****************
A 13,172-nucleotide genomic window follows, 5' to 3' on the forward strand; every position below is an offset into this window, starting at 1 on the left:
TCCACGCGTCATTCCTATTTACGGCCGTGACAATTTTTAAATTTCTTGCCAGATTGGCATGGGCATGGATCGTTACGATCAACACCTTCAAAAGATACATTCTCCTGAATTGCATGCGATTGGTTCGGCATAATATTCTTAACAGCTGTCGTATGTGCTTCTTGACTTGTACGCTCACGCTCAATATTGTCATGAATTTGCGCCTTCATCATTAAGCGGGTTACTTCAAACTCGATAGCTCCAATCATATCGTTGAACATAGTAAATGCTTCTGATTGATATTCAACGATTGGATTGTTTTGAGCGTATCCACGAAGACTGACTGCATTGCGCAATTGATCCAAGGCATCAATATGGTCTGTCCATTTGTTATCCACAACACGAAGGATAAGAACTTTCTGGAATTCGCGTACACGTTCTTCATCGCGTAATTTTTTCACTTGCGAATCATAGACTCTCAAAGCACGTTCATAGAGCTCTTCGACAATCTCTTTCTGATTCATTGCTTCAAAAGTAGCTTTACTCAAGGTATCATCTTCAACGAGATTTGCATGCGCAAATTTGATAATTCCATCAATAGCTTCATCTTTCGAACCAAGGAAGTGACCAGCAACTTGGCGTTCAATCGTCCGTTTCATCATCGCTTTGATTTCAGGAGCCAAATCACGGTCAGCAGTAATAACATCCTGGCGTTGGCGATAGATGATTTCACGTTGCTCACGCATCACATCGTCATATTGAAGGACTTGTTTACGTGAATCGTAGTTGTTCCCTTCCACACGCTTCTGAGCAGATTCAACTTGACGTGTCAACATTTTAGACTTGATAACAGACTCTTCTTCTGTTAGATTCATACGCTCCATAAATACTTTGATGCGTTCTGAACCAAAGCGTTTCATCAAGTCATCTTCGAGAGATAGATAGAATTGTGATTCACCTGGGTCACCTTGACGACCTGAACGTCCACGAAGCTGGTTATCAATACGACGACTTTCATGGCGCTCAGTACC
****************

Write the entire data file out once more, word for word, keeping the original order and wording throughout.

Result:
A 13,172-nucleotide genomic window follows, 5' to 3' on the forward strand; every position below is an offset into this window, starting at 1 on the left:
TCCACGCGTCATTCCTATTTACGGCCGTGACAATTTTTAAATTTCTTGCCAGATTGGCATGGGCATGGATCGTTACGATCAACACCTTCAAAAGATACATTCTCCTGAATTGCATGCGATTGGTTCGGCATAATATTCTTAACAGCTGTCGTATGTGCTTCTTGACTTGTACGCTCACGCTCAATATTGTCATGAATTTGCGCCTTCATCATTAAGCGGGTTACTTCAAACTCGATAGCTCCAATCATATCGTTGAACATAGTAAATGCTTCTGATTGATATTCAACGATTGGATTGTTTTGAGCGTATCCACGAAGACTGACTGCATTGCGCAATTGATCCAAGGCATCAATATGGTCTGTCCATTTGTTATCCACAACACGAAGGATAAGAACTTTCTGGAATTCGCGTACACGTTCTTCATCGCGTAATTTTTTCACTTGCGAATCATAGACTCTCAAAGCACGTTCATAGAGCTCTTCGACAATCTCTTTCTGATTCATTGCTTCAAAAGTAGCTTTACTCAAGGTATCATCTTCAACGAGATTTGCATGCGCAAATTTGATAATTCCATCAATAGCTTCATCTTTCGAACCAAGGAAGTGACCAGCAACTTGGCGTTCAATCGTCCGTTTCATCATCGCTTTGATTTCAGGAGCCAAATCACGGTCAGCAGTAATAACATCCTGGCGTTGGCGATAGATGATTTCACGTTGCTCACGCATCACATCGTCATATTGAAGGACTTGTTTACGTGAATCGTAGTTGTTCCCTTCCACACGCTTCTGAGCAGATTCAACTTGACGTGTCAACATTTTAGACTTGATAACAGACTCTTCTTCTGTTAGATTCATACGCTCCATAAATACTTTGATGCGTTCTGAACCAAAGCGTTTCATCAAGTCATCTTCGAGAGATAGATAGAATTGTGATTCACCTGGGTCACCTTGACGACCTGAACGTCCACGAAGCTGGTTATCAATACGACGACTTTCATGGCGCTCAGTACC